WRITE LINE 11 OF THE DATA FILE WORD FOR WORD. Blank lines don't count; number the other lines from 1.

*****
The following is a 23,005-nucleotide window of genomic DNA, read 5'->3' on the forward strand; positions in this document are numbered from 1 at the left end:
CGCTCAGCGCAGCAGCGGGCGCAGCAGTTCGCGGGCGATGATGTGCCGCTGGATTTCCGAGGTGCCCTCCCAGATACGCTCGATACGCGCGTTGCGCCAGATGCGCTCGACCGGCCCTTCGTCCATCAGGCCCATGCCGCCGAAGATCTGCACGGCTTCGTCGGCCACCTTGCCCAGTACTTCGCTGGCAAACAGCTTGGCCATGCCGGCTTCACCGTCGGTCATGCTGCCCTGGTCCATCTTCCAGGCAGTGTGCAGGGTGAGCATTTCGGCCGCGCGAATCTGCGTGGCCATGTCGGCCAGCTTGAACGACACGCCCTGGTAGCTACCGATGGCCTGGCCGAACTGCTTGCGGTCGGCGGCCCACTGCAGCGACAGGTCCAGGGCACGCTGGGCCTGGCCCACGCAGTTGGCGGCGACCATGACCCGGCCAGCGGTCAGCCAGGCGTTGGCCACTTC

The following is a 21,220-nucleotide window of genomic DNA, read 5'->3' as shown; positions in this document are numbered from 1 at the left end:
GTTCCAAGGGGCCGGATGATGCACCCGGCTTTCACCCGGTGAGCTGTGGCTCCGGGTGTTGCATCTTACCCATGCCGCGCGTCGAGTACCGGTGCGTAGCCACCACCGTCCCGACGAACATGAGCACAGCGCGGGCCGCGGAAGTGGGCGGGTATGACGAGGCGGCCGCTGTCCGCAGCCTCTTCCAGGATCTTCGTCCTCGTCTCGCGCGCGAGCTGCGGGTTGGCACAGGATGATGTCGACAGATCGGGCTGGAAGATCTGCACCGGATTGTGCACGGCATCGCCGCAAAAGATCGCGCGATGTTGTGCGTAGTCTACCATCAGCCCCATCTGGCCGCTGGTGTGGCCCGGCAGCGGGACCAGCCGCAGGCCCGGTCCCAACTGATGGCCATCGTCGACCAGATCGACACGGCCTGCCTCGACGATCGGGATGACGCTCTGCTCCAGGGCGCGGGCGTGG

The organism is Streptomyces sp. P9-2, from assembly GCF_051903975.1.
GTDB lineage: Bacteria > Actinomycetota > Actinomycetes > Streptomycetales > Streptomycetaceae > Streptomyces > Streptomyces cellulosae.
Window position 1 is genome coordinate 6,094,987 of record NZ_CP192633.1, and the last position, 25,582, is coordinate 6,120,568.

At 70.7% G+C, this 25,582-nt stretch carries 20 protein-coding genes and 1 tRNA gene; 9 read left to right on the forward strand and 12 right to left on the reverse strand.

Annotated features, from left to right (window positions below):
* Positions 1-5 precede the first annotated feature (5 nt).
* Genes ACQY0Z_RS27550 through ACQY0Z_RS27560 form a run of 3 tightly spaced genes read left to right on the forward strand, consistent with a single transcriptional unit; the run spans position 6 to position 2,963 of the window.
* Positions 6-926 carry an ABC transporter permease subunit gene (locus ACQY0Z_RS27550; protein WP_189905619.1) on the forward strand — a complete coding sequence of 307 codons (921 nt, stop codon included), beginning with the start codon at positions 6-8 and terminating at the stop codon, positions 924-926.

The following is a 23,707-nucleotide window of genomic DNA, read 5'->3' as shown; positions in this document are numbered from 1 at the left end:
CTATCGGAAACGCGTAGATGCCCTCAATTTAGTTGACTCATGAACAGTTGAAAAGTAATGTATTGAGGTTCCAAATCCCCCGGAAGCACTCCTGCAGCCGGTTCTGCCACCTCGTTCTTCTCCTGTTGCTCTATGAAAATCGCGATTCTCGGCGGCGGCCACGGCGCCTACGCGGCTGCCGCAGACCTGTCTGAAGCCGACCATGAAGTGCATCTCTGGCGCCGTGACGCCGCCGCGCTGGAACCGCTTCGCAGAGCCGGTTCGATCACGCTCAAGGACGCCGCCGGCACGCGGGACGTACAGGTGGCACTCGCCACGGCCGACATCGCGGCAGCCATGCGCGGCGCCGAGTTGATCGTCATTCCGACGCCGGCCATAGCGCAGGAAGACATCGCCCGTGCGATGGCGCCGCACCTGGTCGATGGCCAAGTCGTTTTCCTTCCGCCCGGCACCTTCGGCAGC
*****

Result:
* Genes ACQY0Z_RS27550 through ACQY0Z_RS27560 form a run of 3 tightly spaced genes read left to right on the forward strand, consistent with a single transcriptional unit; the run spans position 6 to position 2,963 of the window.